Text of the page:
The next step for most facilities is the RCx Level-2 energy survey and analysis. The Level-2 project starts with the findings of the Level-1 audit, and evaluates the building energy systems in detail to define a variety of potential energy conservation opportunities (ECOs). This should include the Heating, Ventilation, and Air Conditioning (HVAC), Automatic Temperature Controls and Building Automation Systems (BAS). This study starts with a detailed analysis of energy consumption to quantify base loads, seasonal variation, and effective energy costs. From there, the study should include an evaluation of lighting, air quality, temperature, ventilation, humidity, and other conditions that may affect energy performance and occupant comfort. The process also includes detailed discussions with the building Ownership, Management, and Occupants to explore potential problem areas, and clarify financial and non-financial goals of the program.

The Level-2 audit should result in a clear and concise report and briefing with the Owner and Management Team describing a variety of Energy Efficiency Measures (ECOs) including no- and low-cost measures, modifications to system controls and building automation, operational changes, and potential capital upgrades. The findings should include general costs and performance metrics, as well as a means for the Owner to evaluate the ECOs and decide how to proceed with implementation.

Fast Payback Energy Conservation Strategies (ECO) Report

    • Find, quantify, describe, and estimate installation costs for ECOs with a one year payback

Longer Term HVAC, Controls and Retrofits (ECO) Report:

    • Identify and recommend more capital intensive investments like lighting retrofits, direct digital control change outs, HVAC retrofits
    • Identify airside and waterside systems, which require Testing and Balancing
    • Try to work with existing trusted subcontractors to estimate and propose the individual ECO projects

Customized HVAC and Controls Maintenance Program Development

    • Review outstanding service contracts with outside vendors
    • Review log sheets and contractor documentation

Request for Proposals – (RFP), Contract Review:

    • Review outstanding HVAC service contract language and documentation language
    • Make suggestions, if applicable, on ways to improve service and or lower costs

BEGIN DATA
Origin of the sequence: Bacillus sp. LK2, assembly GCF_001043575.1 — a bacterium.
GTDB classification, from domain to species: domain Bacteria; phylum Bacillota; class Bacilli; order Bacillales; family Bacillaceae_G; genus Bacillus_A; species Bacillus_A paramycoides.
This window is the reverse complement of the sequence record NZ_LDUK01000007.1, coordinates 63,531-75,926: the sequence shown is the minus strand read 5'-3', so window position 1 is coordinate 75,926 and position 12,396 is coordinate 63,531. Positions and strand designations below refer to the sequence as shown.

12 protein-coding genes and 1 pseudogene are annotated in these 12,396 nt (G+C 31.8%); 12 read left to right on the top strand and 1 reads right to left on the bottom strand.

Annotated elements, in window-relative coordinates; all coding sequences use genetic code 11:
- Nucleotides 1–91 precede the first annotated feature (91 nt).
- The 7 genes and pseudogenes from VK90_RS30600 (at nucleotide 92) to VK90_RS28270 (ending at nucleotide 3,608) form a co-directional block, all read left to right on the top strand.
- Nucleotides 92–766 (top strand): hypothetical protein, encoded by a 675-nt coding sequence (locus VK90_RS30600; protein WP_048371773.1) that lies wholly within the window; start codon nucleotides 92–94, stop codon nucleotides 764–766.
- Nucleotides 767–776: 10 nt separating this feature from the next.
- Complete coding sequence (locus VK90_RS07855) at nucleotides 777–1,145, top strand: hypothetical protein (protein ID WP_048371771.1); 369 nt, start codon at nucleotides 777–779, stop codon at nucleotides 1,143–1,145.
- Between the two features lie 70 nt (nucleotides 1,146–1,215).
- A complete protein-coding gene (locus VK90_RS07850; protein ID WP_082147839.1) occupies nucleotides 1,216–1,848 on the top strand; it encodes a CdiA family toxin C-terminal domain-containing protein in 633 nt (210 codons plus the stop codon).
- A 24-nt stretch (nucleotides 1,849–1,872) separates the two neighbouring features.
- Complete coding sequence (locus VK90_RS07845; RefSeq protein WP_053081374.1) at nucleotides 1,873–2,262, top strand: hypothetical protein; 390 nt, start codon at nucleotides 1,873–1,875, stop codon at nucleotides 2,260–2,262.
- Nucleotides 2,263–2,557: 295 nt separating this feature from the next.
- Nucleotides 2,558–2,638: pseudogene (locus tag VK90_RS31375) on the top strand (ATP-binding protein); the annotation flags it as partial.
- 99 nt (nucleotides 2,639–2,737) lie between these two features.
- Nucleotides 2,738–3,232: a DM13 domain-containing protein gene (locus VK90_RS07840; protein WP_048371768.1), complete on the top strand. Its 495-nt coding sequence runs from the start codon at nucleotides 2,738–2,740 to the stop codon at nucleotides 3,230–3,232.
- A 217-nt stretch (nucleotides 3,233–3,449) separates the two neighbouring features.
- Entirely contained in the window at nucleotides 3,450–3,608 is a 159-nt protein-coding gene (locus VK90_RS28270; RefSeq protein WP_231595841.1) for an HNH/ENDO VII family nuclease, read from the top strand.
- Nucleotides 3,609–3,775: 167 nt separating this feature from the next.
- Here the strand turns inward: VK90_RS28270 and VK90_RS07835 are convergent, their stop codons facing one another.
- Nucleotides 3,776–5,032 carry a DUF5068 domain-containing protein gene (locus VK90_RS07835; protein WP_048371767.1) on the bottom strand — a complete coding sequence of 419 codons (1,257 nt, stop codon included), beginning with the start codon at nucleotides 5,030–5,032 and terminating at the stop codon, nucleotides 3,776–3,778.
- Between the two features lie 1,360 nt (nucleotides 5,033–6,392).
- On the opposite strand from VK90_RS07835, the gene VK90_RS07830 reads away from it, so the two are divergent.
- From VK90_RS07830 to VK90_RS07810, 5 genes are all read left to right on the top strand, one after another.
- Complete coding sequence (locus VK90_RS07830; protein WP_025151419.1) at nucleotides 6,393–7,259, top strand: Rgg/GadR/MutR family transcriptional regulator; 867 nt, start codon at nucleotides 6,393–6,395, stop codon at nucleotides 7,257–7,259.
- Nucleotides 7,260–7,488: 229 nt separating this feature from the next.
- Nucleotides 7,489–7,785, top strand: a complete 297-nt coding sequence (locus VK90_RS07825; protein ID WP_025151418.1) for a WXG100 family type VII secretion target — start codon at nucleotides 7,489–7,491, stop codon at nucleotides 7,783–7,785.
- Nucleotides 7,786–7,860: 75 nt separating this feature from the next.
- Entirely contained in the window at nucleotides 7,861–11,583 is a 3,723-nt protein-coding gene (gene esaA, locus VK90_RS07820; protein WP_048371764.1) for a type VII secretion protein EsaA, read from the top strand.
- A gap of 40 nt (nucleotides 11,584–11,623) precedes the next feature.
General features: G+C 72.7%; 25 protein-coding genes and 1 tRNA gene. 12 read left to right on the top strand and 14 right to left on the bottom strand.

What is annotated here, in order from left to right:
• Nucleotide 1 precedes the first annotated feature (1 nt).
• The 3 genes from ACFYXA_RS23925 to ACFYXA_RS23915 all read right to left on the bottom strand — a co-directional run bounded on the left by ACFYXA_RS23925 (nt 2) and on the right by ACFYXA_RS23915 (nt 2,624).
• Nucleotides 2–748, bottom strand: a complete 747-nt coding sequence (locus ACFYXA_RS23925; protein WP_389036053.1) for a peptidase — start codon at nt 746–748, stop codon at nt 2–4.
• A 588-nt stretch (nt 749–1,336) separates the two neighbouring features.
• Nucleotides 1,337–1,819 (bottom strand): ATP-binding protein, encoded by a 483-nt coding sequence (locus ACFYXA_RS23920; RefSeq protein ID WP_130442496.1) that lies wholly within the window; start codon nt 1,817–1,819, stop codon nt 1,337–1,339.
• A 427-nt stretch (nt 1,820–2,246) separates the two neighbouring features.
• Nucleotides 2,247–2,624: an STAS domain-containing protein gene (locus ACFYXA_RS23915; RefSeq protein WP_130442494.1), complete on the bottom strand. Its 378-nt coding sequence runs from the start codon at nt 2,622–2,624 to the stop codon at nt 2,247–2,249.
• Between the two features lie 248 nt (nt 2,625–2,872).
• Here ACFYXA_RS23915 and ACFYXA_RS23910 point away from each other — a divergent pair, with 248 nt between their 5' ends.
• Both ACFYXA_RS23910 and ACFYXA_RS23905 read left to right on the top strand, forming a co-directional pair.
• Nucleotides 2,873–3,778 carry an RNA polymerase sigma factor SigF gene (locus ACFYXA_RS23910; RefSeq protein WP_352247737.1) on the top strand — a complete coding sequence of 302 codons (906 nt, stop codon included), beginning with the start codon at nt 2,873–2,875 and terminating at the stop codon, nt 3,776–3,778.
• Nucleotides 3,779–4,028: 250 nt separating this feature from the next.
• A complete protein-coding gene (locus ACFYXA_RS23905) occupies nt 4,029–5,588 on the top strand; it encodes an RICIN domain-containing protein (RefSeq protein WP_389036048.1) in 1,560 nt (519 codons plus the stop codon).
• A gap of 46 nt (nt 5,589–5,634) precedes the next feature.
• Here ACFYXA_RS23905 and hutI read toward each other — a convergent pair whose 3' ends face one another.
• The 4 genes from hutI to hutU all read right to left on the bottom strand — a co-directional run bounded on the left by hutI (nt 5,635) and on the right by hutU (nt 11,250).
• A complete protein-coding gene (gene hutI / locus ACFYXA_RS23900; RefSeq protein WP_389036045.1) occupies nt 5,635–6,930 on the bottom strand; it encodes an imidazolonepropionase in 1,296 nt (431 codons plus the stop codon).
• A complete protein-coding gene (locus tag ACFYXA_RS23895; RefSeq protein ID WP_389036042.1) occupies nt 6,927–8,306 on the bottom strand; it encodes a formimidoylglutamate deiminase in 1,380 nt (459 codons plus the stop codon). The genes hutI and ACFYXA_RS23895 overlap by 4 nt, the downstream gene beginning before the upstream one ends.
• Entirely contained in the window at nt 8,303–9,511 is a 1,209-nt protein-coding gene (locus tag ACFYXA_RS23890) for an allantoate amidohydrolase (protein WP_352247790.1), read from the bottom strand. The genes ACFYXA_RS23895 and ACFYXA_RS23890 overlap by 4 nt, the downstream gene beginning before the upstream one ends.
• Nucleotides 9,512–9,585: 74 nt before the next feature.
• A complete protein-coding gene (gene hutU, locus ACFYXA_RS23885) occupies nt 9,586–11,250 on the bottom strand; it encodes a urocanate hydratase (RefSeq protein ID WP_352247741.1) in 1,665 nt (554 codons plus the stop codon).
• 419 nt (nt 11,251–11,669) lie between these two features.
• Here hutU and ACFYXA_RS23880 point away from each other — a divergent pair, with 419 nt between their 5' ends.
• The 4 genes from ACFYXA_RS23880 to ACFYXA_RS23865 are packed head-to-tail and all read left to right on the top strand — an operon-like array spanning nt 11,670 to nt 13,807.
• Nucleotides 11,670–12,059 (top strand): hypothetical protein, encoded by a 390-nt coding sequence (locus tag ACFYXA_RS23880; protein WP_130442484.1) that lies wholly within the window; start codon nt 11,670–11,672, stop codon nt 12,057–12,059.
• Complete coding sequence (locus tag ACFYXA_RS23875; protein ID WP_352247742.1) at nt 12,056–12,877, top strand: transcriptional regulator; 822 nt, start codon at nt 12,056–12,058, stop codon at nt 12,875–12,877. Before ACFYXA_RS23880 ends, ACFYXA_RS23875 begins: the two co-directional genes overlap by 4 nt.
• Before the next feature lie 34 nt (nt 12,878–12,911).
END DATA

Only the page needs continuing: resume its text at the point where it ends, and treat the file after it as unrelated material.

• Make recommendations, on right sizing service work

HVAC Equipment and Systems Status and Repair Report:

    • HVAC and Controls Service Status Report
    • Identify defects in Routine Maintenance Items Like, Filters, Coils, Belts, Bearings
    • Compile the list of identified issues into a report so a mechanical contractor can price up and propose HVAC and Control Repairs

Operations and Maintenance Service Specialty Upgrades:

    • Identify operations and maintenance retrofits targeted at reducing energy consumption and labor costs


(RCx) Level 3 – Detailed Analysis of Capital Intensive Planning and Project Development:

Some of the system upgrades or retrofits revealed by the Level-2 audit may require significant investments of capital, personnel, and other limited resources. Before making this level of investment, the Owner will want to have a much more thorough and detailed understanding of the benefits, costs, and performance expectations. This is the purpose of the “investment-grade” Level-3 RCX audit. There may be only a few capital-intensive ECOs exposed by the Level-2 audit, or there may be dozens for larger facilities. Investment levels can range from tens of thousands to tens of millions of dollars. In most cases, since this cannot be clearly determined or accurately estimated in advance, the recommendation and scope definition for a Level-3 audit usually is an outcome of the Level-2 process.

The RCX Level-3 audit focuses on a “whole-building computer simulation”, where a computer program is used to very accurately model the way the brick-and-mortar building would respond to changes in the energy systems, whether those are major HVAC retrofits. The RCX Level-3 audit involves much more detailed data collection over the course of weeks or months. Data loggers typically will be placed temporarily to monitor the operation of pumps and motors, temperatures of affected spaces, lighting levels, switching behavior, and other factors. These data are used to calibrate the computer model of the facility, so that the computer model responds to inputs and changes the same way the building could be expected to respond. This calibration is checked and validated by simulating a year or more of past, minute-by-minute climate conditions to see if power and energy usage in the model mirrors actual energy power and energy usage. Once the three-dimensional computer model is responding like the real building, changes to energy systems can be simulated with very accurate results: combining that process with construction-grade cost estimating supports informed investment decisions.